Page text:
Anniversary of the October Revolution of 1917 – an official holiday observed on the 7th of November commemorating the outbreak of the Bolshevik Revolution of 1917. It became an official holiday in Poland after the World War II. Ceremonies and speeches were held at schools, official institutions and employing establishments, military parades were organized and ceremonials were arranged around the statues symbolizing Polish-Soviet friendship or the camaraderie of arms. During the holiday people would be reminded of the significant influence of the revolution on the development of the worldwide democracy, the Soviet Union’s substantial contribution to the recovery of freedom by Poland in 1918 and 1945, as well as of benefits of the Polish-Soviet alliance. The celebrations of the anniversary of the revolution were the climax of the month of the Polish-Soviet friendship. The holiday ceased to be observed in 1989.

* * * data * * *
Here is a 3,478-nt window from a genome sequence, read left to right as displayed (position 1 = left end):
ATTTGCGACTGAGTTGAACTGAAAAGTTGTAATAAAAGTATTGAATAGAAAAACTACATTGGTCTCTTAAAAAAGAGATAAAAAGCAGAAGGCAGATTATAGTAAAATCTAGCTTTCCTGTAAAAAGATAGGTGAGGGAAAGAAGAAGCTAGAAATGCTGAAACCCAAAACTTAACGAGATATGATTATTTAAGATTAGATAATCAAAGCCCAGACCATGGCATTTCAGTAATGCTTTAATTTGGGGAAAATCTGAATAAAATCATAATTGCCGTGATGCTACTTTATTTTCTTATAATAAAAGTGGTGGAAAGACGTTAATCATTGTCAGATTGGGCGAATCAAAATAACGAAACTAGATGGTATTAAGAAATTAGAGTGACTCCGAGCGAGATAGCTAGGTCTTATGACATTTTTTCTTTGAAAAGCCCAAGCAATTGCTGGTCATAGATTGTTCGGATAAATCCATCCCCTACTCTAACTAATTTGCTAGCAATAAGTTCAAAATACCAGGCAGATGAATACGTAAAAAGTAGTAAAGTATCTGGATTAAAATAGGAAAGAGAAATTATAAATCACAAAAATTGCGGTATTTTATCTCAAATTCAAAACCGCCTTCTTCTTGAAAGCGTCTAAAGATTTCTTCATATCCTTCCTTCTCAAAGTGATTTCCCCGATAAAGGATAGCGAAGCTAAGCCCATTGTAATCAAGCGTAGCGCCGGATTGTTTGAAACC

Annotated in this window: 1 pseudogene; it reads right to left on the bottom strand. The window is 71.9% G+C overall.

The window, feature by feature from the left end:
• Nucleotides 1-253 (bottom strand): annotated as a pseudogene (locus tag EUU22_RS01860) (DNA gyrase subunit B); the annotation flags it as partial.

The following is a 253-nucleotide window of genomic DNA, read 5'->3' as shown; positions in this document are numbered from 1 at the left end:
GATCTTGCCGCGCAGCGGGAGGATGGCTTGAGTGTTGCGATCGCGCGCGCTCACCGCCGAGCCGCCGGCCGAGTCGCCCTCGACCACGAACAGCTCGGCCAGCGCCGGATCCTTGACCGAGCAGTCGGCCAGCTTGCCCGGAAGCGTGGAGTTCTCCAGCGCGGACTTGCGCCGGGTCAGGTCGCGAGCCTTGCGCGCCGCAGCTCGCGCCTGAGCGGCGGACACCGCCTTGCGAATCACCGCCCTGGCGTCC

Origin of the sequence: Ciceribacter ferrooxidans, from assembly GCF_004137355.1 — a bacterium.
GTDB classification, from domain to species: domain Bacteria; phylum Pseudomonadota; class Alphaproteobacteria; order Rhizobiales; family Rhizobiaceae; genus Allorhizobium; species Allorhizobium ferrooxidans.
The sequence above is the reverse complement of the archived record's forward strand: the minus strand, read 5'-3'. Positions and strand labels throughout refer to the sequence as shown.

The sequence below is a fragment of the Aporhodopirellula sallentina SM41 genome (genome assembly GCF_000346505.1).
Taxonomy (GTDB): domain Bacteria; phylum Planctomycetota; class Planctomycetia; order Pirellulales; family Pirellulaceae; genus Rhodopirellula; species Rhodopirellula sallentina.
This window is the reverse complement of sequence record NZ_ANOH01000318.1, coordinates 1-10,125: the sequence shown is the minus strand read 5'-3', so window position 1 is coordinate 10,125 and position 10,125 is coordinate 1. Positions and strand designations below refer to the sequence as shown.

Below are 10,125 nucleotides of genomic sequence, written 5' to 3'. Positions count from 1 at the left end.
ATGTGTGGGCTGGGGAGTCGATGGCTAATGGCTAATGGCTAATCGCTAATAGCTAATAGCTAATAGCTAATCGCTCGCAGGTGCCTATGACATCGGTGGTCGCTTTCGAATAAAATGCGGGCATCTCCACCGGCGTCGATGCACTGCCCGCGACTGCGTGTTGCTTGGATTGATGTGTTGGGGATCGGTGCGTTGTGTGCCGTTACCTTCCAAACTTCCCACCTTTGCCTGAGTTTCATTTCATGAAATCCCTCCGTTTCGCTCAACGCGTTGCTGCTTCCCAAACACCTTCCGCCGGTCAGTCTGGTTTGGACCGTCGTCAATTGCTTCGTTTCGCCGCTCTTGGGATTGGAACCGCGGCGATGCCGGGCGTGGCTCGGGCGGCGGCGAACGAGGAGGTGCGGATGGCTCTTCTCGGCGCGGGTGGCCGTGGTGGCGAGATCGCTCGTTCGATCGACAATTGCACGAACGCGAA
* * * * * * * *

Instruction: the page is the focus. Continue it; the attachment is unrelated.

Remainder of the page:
Anniversary of the October Revolution of 1917
The term was created within the framework of the project Zapisywanie świata żydowskiego w Polsce [recording the Jewish environment in Poland], whose author is Anka Grupińska, a well-known Polish journalist and writer, specializing in the modern history of the Polish Jews. The project, initiated in 2006 by the Museum of the History of Polish Jews, consists in recording interviews with Polish Jews from all generations.